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Russian Immigrants As Inspiration


Dara Horn


T. Cooper

by Pat Arnow

Two young authors have taken the 20th century immigrant Jewish experience as a backdrop for novels. That makes Dara Horn and T. Cooper extraordinarily appropriate writers to launch a reading series called "Young Writers Write the Immigrant Experience" at the Lower East Side Tenement Museum Oct. 11.

Horn's book, The World to Come, features the theft of a Marc Chagall painting by a lonely former child prodigy. The story follows his family from 1920s Russia—where Chagall taught art to orphaned Jewish boys—to New Jersey and Vietnam. The author studied Yiddish literature and used some of what she learned (including the story of Chagall teaching the orphans) in her novel.

Lipshitz Six, or Two Angry Blondes by T. Cooper, also follows a Russian Jewish family's history. The refugees of a pogrom lose one of their children, a five-year-old, in the confusion of Ellis Island. The story involves Charles Lindbergh, Eminem, and Texas. The author drew inspiration from several true events in his own family history, including a lost child at Ellis Island.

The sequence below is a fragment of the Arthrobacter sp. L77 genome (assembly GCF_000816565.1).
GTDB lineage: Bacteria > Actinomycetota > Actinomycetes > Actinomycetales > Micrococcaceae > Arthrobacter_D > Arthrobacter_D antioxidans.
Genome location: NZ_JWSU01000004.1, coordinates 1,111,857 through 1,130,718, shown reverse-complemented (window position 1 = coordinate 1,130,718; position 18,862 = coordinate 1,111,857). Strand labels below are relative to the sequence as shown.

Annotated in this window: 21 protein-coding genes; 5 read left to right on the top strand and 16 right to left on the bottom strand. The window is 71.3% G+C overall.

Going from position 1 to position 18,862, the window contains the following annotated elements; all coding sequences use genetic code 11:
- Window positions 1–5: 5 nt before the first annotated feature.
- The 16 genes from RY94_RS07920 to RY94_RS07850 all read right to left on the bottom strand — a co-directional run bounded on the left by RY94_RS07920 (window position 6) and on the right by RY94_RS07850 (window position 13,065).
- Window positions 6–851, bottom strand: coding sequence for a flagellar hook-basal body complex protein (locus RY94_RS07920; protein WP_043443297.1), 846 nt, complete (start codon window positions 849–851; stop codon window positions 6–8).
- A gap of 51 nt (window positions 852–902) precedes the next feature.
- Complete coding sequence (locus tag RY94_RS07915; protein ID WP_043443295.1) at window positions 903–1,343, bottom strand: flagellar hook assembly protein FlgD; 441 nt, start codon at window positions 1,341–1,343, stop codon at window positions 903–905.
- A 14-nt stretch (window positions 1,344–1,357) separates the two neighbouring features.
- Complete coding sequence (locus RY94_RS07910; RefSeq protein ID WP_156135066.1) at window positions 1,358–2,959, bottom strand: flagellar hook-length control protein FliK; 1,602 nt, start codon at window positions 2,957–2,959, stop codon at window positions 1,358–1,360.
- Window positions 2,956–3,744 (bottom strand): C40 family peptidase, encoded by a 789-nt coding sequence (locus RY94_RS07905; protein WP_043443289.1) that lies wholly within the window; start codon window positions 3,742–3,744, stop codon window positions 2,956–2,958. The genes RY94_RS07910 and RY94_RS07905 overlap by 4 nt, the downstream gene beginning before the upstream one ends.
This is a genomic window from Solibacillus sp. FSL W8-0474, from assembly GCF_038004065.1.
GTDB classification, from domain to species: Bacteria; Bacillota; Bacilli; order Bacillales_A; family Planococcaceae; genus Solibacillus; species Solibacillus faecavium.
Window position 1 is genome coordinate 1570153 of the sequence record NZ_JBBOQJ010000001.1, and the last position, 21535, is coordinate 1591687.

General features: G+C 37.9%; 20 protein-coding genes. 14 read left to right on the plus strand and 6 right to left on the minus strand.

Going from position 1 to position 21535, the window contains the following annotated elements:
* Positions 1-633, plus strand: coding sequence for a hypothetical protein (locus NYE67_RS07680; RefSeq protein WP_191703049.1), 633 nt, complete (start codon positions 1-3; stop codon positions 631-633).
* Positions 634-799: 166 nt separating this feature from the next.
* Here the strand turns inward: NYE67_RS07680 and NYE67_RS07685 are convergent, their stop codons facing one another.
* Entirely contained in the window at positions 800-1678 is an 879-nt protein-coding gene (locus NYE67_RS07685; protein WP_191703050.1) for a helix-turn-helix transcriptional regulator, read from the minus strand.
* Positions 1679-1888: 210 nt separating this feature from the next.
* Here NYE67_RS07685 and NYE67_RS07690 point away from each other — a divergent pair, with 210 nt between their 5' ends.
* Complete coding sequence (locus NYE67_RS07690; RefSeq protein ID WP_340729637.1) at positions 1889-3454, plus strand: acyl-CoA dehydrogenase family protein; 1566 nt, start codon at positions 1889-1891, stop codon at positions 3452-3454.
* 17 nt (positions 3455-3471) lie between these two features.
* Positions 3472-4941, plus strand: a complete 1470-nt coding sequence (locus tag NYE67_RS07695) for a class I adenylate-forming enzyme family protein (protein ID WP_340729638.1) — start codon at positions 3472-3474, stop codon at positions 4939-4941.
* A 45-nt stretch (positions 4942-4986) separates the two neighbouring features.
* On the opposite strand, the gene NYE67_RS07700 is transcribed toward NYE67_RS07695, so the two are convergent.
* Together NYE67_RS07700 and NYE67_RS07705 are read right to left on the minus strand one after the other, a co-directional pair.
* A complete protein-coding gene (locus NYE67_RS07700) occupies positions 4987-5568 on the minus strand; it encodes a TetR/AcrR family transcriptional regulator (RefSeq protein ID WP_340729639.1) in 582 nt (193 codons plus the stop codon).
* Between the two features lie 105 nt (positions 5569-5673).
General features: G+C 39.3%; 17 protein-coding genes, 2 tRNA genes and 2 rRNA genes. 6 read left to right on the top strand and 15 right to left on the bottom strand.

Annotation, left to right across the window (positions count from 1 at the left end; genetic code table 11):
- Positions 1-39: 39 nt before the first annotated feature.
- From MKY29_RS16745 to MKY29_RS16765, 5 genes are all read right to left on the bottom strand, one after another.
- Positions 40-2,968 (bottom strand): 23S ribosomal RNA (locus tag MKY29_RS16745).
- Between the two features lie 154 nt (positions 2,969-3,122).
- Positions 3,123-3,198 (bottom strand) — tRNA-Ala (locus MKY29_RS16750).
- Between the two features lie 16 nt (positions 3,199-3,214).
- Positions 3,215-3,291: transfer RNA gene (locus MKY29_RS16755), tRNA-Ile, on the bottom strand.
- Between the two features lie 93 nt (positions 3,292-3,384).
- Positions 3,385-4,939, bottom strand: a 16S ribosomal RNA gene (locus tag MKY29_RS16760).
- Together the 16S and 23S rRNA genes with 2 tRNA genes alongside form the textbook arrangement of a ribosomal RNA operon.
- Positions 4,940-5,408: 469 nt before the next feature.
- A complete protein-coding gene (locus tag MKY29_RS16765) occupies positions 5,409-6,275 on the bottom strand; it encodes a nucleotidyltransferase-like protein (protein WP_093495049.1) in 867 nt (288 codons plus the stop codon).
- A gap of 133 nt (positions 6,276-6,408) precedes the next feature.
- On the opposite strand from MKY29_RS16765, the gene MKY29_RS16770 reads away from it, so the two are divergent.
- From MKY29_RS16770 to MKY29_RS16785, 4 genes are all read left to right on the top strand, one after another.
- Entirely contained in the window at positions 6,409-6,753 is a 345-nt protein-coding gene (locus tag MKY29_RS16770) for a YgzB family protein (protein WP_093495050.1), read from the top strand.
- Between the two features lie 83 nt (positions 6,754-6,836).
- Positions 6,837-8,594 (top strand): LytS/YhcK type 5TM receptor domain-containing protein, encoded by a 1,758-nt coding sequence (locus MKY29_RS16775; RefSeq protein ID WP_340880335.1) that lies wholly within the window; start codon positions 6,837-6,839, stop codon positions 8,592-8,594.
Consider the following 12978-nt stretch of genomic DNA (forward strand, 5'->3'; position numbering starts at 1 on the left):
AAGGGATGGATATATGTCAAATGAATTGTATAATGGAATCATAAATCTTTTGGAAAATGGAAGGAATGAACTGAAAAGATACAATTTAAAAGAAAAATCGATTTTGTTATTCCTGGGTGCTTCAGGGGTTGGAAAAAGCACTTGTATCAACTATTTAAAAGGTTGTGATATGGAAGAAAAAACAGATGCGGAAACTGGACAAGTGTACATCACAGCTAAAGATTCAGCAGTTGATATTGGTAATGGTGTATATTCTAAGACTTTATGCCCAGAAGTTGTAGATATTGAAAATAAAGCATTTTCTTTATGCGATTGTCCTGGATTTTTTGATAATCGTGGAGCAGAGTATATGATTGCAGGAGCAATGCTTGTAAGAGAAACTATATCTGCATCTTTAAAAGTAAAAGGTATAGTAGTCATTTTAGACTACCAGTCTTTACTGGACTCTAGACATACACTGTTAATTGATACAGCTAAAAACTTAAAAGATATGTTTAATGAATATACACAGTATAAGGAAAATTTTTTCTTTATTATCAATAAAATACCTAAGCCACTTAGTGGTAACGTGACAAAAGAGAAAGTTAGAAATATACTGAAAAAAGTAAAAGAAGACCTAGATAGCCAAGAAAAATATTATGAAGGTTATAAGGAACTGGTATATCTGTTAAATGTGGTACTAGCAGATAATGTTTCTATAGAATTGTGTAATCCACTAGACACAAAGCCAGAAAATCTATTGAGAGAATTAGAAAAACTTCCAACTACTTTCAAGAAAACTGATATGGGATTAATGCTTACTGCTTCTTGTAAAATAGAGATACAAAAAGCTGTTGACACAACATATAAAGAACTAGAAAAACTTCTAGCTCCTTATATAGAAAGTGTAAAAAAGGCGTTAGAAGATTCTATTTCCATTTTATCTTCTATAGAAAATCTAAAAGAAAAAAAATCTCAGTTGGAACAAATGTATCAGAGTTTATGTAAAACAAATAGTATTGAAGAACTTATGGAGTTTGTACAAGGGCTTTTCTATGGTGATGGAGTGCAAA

The authors will read from their novels and talk about their inspiration Wednesday, October 11th, from 6 to 8 PM, at the New York Book Club at The Tenement Visitor’s Center & Museum Shop, 108 Orchard Street (below Delancey). Admission is free but you should reserve a spot by e-mail: asilberman@tenement.org.

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